NotAnOverlay: A perhaps acceptable alternative to overlays

In video game hacking, being able to write and draw on top of the game’s frames allows uncountable ways to get new advantages, especially for ESP cheat (Extra Sensorial Perception) in which you can draw coloured boxes around players with their names, distance, weapons, health points and more, giving you an almost perfect situational awareness.

External cheats (external meaning that they run in a separate process) often use a straightforward system: creating a completely transparent window, without borders or menus, that stay always on top of others, with the same size as the game and at the same position.
This way one can simply draw whatever in this transparent window and for the user it will appear as if it is draw on top of the game’s frames themselves.
Here is how it’s done:

External ESP common design flowchart small

Whether the overlays are detected or not has been an on-going controversial topic for a long time.
In my opinion overlays are detected, but one need to understand something, having one detected element in a cheat doesn’t mean that the whole cheat will be detected.
Imagine that the anti-cheat finds a window, same size and position of the game, transparent, always on top, etc… that’s suspicious right? But okay, some unknown application might do that, banning people on that only basis might lead to false positives and ruin the reputation of both the anti-cheat and the game.
Now let’s say that in addition to this suspicious window, the anti-cheat takes a look at the process owning this window with a simple call of GetWindowThreadProcessId and by taking a look at the system handles of this process, they notice that it has a process handle to the game with full access, despite the fact that the anti-cheat driver has callbacks that prevent this from happening.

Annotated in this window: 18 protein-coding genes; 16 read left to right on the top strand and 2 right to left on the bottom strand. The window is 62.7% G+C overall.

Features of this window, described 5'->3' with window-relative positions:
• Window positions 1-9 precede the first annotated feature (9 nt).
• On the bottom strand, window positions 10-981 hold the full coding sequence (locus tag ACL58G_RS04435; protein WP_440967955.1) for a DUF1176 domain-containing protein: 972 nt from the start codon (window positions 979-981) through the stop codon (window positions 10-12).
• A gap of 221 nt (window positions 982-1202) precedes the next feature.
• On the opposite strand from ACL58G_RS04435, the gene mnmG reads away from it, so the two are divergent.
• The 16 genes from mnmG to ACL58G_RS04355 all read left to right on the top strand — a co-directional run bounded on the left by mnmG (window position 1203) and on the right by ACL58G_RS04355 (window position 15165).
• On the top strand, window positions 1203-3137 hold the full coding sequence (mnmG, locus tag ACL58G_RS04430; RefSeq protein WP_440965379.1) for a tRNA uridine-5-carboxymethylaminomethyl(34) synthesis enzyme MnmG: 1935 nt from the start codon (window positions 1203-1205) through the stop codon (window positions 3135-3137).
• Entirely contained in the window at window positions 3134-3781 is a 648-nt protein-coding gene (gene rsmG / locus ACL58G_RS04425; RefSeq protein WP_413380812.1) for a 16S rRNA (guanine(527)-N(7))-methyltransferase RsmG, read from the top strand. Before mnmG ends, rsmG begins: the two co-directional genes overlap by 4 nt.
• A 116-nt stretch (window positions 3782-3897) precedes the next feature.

Now it is beyond a simple oddity.
They could even make sure automatically that the handle is being used for cheating purposes by analysing what this process does, for example monitoring if it is running calls to ReadProcessMemory using the handle to the game frenetically, for example by placing hooks or with other methods.

Anyway, whatever is your opinion on this, I think we can all agree that doing without such a suspicious overlay window would be a good thing.
There has been interesting approaches, like for example leveraging applications whitelisted by anti-cheats having the approval to draw on top of game frames, such as Discord, FRAPS, TeamSpeak, NVIDIA, and many other gaming related software.
Another interesting approach is to use Direct Kernel Object Manipulation (DKOM) to remove all tracks of that window, making it impossible to find with common API functions.
I have started an Overwolf plugin but haven’t finished and I do not know if I will work again on that, but if I do, I’ll share that.

I thought a bit about other possible solutions to do without an overlay window.
An idea that come to most people’s mind is to do a 2D radar to locate enemies around, but let’s admit it: Once you have tasted a state of the art ESP with overlay, there’s not going back, I wouldn’t settle for less.
So I was looking for a way to have an overlay, but without overlay window.
Then I had an idea: Duplicating the game’s image in a window (classic, custom size, non-transparent, non-always-on-top, etc… to be undetectable because like any other window) and drawing the cheat overlay on top of that image.
I wanted it to be (1) efficient, it has to run smoothly, and (2) compatible with the classic overlay systems (some people use DirectX, others use OpenGL, GDI, and probably many others).
One way to allow this would be to have the frame of the game being the background of the window, then the rendered image of the cheat overlay would just be added on top of that.
To do that I used GDI functions, the main ones being GetDC, CreateCompatibleDC, CreateCompatibleBitmap, BitBlt, and StretchBlt.
I read several times that GDI was not very performent, so I was expecting something laggy, but in fact it runs absolutely smooth!
With DayZ Standalone it ran at about 160 FPS constant as you can see in the following video:

It actually runs so smoothly that one can play by watching only the duplicated frame in the overlay window without problem.
I do not know if I will use this, but at least I know that this is definitely a viable solution.
If you are interested, I uploaded this small program to GitHub, don’t hesitate to try stuff with it.

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